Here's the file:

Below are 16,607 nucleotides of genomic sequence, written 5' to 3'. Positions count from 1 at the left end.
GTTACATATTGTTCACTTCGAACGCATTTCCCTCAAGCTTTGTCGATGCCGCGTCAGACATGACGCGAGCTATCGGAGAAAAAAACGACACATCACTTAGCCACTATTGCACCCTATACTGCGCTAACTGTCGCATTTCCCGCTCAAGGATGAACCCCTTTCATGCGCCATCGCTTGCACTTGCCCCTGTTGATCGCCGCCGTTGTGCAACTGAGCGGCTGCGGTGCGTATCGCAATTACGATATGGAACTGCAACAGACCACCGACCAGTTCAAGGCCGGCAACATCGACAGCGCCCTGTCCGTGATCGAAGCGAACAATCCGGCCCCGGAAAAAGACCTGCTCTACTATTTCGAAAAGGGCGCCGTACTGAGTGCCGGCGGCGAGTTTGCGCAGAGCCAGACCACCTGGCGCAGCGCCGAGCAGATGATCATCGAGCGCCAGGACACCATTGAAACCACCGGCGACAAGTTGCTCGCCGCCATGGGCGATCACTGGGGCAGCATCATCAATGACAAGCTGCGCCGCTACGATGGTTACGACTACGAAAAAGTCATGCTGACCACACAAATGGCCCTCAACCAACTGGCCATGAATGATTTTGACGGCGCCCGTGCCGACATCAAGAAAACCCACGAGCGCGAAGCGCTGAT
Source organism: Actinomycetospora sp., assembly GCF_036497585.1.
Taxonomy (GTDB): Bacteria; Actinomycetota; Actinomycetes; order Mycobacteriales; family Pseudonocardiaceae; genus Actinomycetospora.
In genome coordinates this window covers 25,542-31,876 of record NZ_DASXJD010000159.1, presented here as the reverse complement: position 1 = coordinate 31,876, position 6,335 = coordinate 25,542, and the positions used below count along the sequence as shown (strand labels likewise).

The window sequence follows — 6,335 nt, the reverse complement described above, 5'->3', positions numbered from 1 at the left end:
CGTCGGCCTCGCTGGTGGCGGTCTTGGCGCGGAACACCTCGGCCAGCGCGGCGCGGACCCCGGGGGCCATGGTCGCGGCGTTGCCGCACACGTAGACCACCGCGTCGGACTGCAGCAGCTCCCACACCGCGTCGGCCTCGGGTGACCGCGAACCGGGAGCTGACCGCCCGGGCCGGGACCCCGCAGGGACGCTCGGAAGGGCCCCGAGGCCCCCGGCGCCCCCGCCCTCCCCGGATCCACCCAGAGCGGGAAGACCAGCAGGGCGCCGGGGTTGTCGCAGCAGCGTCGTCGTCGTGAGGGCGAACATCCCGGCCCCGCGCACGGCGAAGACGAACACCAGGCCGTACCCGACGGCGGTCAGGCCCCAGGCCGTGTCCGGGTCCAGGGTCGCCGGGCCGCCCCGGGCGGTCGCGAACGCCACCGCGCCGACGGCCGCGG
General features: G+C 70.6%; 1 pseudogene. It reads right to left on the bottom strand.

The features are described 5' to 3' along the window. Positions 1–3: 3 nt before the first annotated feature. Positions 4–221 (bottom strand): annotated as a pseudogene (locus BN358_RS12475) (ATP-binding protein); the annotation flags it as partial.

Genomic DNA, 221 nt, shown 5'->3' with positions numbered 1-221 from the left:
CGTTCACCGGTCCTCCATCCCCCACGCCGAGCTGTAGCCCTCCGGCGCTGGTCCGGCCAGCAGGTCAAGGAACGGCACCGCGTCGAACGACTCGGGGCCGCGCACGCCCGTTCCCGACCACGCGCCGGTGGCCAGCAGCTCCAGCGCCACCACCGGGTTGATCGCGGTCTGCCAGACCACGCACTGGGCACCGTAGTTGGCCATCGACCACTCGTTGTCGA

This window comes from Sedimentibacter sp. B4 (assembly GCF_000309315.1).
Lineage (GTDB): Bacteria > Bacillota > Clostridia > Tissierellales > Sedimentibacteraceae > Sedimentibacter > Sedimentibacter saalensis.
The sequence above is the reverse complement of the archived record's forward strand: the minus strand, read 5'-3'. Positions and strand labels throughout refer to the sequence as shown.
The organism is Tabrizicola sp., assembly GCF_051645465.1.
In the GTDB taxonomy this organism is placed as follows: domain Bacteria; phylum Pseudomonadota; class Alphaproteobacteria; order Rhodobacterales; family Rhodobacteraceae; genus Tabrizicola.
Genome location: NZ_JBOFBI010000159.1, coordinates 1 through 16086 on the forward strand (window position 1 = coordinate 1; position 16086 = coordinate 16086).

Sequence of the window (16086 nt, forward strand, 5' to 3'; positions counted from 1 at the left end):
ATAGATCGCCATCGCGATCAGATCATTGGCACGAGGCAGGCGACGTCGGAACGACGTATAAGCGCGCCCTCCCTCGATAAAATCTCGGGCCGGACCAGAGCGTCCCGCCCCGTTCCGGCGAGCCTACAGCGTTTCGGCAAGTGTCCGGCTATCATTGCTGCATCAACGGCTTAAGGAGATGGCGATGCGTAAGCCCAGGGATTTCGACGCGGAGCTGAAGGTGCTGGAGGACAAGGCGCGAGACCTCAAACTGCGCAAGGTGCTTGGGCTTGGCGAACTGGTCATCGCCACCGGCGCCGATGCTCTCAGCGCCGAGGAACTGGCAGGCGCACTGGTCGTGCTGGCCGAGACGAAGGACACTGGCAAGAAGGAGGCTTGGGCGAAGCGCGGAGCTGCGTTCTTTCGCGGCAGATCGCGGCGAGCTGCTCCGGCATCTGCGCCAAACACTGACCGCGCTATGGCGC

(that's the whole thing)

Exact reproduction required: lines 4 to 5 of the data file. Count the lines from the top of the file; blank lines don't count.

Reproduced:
Taxonomy (GTDB): Bacteria; Actinomycetota; Actinomycetes; order Mycobacteriales; family Pseudonocardiaceae; genus Actinomycetospora.
In genome coordinates this window covers 25,542-31,876 of record NZ_DASXJD010000159.1, presented here as the reverse complement: position 1 = coordinate 31,876, position 6,335 = coordinate 25,542, and the positions used below count along the sequence as shown (strand labels likewise).